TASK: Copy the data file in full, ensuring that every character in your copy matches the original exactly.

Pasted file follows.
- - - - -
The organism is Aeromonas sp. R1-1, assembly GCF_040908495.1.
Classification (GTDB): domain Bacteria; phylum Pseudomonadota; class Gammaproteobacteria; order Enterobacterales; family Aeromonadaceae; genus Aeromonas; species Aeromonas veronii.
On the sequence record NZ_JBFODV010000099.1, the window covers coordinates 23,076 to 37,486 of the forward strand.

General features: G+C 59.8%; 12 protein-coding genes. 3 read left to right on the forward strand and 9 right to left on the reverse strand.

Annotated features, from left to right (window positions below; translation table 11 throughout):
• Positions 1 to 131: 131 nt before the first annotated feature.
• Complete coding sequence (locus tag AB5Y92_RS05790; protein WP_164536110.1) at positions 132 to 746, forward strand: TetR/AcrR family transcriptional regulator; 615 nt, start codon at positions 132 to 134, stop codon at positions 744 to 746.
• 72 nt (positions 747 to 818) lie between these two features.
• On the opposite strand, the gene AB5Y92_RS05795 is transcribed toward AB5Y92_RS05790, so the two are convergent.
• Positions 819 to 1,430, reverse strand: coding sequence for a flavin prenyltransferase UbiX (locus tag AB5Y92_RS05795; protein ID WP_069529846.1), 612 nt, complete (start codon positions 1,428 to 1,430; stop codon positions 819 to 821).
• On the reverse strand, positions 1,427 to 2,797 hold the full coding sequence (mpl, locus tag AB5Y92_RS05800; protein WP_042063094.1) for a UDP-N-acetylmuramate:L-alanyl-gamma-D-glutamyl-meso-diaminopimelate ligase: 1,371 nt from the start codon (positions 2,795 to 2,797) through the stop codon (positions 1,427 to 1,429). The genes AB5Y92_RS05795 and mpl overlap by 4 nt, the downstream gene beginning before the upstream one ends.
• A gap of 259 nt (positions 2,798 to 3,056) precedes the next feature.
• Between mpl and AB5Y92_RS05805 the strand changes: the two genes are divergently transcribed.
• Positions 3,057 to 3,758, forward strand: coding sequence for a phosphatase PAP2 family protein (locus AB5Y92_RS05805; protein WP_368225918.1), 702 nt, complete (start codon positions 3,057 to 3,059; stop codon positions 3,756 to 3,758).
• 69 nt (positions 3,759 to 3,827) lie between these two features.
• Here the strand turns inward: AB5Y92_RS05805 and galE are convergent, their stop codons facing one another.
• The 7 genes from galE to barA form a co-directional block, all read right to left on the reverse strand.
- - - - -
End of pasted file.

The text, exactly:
The organism is Aeromonas sp. R1-1, assembly GCF_040908495.1.
Classification (GTDB): domain Bacteria; phylum Pseudomonadota; class Gammaproteobacteria; order Enterobacterales; family Aeromonadaceae; genus Aeromonas; species Aeromonas veronii.
On the sequence record NZ_JBFODV010000099.1, the window covers coordinates 23,076 to 37,486 of the forward strand.

General features: G+C 59.8%; 12 protein-coding genes. 3 read left to right on the forward strand and 9 right to left on the reverse strand.

Annotated features, from left to right (window positions below; translation table 11 throughout):
• Positions 1 to 131: 131 nt before the first annotated feature.
• Complete coding sequence (locus tag AB5Y92_RS05790; protein WP_164536110.1) at positions 132 to 746, forward strand: TetR/AcrR family transcriptional regulator; 615 nt, start codon at positions 132 to 134, stop codon at positions 744 to 746.
• 72 nt (positions 747 to 818) lie between these two features.
• On the opposite strand, the gene AB5Y92_RS05795 is transcribed toward AB5Y92_RS05790, so the two are convergent.
• Positions 819 to 1,430, reverse strand: coding sequence for a flavin prenyltransferase UbiX (locus tag AB5Y92_RS05795; protein ID WP_069529846.1), 612 nt, complete (start codon positions 1,428 to 1,430; stop codon positions 819 to 821).
• On the reverse strand, positions 1,427 to 2,797 hold the full coding sequence (mpl, locus tag AB5Y92_RS05800; protein WP_042063094.1) for a UDP-N-acetylmuramate:L-alanyl-gamma-D-glutamyl-meso-diaminopimelate ligase: 1,371 nt from the start codon (positions 2,795 to 2,797) through the stop codon (positions 1,427 to 1,429). The genes AB5Y92_RS05795 and mpl overlap by 4 nt, the downstream gene beginning before the upstream one ends.
• A gap of 259 nt (positions 2,798 to 3,056) precedes the next feature.
• Between mpl and AB5Y92_RS05805 the strand changes: the two genes are divergently transcribed.
• Positions 3,057 to 3,758, forward strand: coding sequence for a phosphatase PAP2 family protein (locus AB5Y92_RS05805; protein WP_368225918.1), 702 nt, complete (start codon positions 3,057 to 3,059; stop codon positions 3,756 to 3,758).
• 69 nt (positions 3,759 to 3,827) lie between these two features.
• Here the strand turns inward: AB5Y92_RS05805 and galE are convergent, their stop codons facing one another.
• The 7 genes from galE to barA form a co-directional block, all read right to left on the reverse strand.